On September 17, 1930, at approximately 10 am, six men in a blue Buick pulled up in front of the Lincoln National Bank and Trust Company, located in the Barkley Building at 12th and 'O' street. Five of the men exited the car; four entered the bank with guns drawn. The patrons and employees were ordered to lie down on the floor. The fifth man took up a position on the corner armed with a machine gun and the driver remained in the car with the engine running. A lady in the bank managed to slip out a side door and went to a nearby store where the police were called. A motorcycle officer responded and upon driving up to the bank he was confronted by the machine gun welding robber who ordered him to keep right on going. He did, straight to the police station where other officers jumped into two patrol cars and returned to the bank. Unfortunately, they were too late. The robbers had already fled.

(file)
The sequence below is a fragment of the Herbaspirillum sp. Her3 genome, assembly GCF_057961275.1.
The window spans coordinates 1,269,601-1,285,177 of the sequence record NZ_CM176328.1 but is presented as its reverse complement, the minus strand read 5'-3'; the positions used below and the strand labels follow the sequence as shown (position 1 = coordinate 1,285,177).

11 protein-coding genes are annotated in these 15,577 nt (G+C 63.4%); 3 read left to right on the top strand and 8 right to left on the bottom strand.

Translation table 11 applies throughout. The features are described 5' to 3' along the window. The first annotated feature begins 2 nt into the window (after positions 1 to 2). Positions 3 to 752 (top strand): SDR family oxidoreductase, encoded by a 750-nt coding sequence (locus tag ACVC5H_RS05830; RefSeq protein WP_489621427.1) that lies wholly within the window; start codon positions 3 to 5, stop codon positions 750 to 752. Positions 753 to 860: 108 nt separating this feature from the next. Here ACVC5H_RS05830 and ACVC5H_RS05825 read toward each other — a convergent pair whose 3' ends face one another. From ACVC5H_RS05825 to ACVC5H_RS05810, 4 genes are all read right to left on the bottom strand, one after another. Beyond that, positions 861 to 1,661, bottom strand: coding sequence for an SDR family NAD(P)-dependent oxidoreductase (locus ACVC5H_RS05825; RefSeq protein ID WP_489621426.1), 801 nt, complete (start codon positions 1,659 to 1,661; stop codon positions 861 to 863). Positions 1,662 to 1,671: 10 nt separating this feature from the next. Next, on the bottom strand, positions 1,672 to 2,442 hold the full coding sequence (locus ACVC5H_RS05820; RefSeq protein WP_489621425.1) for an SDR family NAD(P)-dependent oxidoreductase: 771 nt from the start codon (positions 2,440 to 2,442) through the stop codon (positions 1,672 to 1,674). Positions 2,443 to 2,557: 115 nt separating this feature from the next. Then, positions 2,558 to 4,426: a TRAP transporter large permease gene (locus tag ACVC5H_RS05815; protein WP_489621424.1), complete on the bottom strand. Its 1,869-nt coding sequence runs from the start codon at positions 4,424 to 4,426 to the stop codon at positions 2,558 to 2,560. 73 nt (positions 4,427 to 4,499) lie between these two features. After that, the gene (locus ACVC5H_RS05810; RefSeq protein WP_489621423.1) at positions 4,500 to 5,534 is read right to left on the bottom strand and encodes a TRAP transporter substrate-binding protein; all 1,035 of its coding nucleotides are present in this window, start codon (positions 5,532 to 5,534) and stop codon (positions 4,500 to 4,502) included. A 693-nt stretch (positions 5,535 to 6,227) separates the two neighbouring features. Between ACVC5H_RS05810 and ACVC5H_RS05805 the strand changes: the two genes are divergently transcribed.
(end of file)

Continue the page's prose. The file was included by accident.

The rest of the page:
Within months, the Lincoln Police Department acquired an armored car and was planning a radio system. After the gang obtained cash and securities amounting to $2,702,796, got into their car and turned on a siren to clear traffic and sped out of town. At that time the $2.7 million was the largest amount ever taken in a bank robbery. Three of the six were arrested and charged with the robbery; Tommy O'Connor and 'Pop' Lee were tried and sentenced to long jail terms. Jack Britt was free after being tried twice. Gus Winkler, a member of Al Capone's gang offered to return $600,000 in bonds if he escaped prosecution. The officials agreed and $575,000 in bonds were returned; however, the bank never re-opened. Shortly thereafter, Gus Winkler was found in Lake Michigan with 109 pieces of buckshot in him. Theory is that he held out on Al Capone and was taken care of by the gang. The remaining two robbers were never captured or identified.
Officers standing in front of a corner store
Photo courtesy of Edholm Blomgrem collection
1930 Lincoln Police Command Staff
Photo courtesy of Lincoln Journal Star
1933 Traffic UnitOfficer Charles Wilson and Leon Towle
Courtesy of Darlene Towle Pettit
1934 commissionIssued by the City of Lincoln for Henry Worster to be a special officer
Signed by W. Condit, Chief of Police